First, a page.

• Naltrexone: completely blocks the emotional high and pain-killing effects of opioids. It can trigger withdrawal so you need to finish medically supervised withdrawal before starting this medication.

It is important to understand medication management for opioid addiction in relation to CBT because often medication-assisted treatment alone is not sufficient. Research shows that you will probably need therapeutic support to maintain abstinence and consistency with your treatment.5 In fact, the U.S. Substance Abuse and Mental Health Services Administration (SAMHSA) recommends psychosocial treatments like CBT in its guidelines for the treatment of opioid and other substance use disorders.5

According to SAMHSA, adding CBT and other psychosocial treatments to your addiction recovery program can:5

  • Improve your overall commitment and participation in recovery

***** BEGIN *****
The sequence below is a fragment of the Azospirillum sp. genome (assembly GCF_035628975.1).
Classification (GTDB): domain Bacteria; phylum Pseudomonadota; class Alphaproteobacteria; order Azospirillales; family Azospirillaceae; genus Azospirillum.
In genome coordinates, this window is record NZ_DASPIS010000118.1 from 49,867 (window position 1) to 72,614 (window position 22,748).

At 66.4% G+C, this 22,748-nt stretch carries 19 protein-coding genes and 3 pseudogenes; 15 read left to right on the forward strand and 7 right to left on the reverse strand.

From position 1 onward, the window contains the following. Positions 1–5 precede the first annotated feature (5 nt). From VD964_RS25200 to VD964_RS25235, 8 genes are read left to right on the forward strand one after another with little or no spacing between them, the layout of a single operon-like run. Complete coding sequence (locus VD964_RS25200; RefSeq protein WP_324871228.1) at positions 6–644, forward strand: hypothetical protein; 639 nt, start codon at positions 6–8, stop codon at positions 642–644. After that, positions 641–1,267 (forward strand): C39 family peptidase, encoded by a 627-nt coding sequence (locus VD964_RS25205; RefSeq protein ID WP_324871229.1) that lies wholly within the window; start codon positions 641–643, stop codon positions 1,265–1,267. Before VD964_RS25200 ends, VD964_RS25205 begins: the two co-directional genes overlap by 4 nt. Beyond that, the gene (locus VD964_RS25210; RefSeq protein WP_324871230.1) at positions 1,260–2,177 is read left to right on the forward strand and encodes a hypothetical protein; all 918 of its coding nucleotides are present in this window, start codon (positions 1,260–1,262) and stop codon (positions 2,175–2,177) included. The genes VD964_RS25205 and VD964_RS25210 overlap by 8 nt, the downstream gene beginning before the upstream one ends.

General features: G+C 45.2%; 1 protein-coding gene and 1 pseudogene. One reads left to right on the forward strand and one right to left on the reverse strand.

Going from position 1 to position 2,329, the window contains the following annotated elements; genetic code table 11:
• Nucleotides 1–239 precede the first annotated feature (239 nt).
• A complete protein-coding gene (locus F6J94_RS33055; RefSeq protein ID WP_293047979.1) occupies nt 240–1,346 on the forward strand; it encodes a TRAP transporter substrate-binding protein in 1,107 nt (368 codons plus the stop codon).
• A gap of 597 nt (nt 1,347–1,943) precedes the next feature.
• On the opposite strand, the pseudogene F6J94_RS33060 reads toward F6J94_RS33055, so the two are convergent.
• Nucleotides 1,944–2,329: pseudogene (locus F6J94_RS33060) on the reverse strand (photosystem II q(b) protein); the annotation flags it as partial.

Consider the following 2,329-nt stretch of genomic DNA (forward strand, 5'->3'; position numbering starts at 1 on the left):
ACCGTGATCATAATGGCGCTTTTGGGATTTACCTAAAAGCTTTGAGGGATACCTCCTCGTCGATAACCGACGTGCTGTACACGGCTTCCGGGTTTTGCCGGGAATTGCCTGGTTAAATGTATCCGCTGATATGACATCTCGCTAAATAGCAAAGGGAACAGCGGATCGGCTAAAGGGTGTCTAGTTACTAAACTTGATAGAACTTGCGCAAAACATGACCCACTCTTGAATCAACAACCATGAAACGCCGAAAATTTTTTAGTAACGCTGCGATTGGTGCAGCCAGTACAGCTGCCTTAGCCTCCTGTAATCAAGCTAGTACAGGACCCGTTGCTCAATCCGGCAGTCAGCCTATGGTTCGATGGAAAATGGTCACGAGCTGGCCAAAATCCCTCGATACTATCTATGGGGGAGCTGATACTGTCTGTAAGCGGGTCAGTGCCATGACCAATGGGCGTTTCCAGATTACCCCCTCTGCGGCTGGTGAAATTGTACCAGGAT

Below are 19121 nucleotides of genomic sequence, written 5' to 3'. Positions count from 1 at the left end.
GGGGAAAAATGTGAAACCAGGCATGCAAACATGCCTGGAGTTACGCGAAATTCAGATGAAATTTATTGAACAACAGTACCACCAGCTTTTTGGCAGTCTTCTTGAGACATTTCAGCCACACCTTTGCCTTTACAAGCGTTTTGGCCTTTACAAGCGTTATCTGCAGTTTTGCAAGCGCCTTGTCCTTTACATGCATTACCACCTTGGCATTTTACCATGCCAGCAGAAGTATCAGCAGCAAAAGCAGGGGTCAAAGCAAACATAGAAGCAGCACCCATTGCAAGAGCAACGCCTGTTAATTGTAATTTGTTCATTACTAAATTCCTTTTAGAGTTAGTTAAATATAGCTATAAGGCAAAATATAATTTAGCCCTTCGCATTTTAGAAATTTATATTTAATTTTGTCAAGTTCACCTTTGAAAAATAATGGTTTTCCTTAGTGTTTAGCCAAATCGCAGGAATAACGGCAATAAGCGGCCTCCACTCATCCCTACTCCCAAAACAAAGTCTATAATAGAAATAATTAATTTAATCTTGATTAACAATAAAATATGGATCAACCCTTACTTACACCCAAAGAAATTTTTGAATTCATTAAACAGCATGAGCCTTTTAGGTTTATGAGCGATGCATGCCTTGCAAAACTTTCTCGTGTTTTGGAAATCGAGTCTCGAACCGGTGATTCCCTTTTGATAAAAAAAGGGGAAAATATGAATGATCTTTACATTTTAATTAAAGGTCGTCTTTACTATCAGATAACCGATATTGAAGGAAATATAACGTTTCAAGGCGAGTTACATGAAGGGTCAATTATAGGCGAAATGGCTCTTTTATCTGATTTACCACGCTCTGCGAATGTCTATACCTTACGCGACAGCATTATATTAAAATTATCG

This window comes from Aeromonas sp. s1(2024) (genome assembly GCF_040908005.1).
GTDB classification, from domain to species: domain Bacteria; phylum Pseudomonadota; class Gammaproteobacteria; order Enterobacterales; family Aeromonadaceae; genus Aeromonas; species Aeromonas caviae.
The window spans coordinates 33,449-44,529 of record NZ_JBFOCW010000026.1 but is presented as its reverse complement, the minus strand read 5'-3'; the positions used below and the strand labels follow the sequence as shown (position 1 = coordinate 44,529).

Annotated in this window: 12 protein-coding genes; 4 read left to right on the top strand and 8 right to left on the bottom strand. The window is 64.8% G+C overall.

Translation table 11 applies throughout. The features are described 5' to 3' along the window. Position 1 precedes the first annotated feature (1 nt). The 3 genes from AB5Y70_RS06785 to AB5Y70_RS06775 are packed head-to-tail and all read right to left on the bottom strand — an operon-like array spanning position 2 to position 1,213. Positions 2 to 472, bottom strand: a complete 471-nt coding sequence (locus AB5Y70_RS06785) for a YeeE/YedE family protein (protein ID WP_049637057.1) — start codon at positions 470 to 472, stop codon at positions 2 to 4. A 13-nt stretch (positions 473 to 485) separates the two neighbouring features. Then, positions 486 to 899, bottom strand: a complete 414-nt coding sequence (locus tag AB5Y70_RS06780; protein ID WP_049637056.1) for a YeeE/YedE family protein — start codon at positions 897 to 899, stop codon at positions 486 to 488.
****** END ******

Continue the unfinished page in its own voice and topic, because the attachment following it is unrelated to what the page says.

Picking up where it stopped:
• Help you to maintain sobriety
  • Assist you in coping with cravings
  • Help you develop healthy coping skills

Where CBT is Used for Opioid Addiction

Cognitive behavioral therapy techniques are used in a variety of settings to treat opioid use disorder. Each facility has policies about if and how CBT is implemented to aid in your treatment. In general, CBT is offered in the following recovery treatment settings:(3,5)

  • During inpatient treatment
  • As part of partial hospitalization programs
  • Individually during intensive outpatient programs
  • As part of medically managed outpatient treatment
  • Individually with a private therapist
  • As group therapy in outpatient settings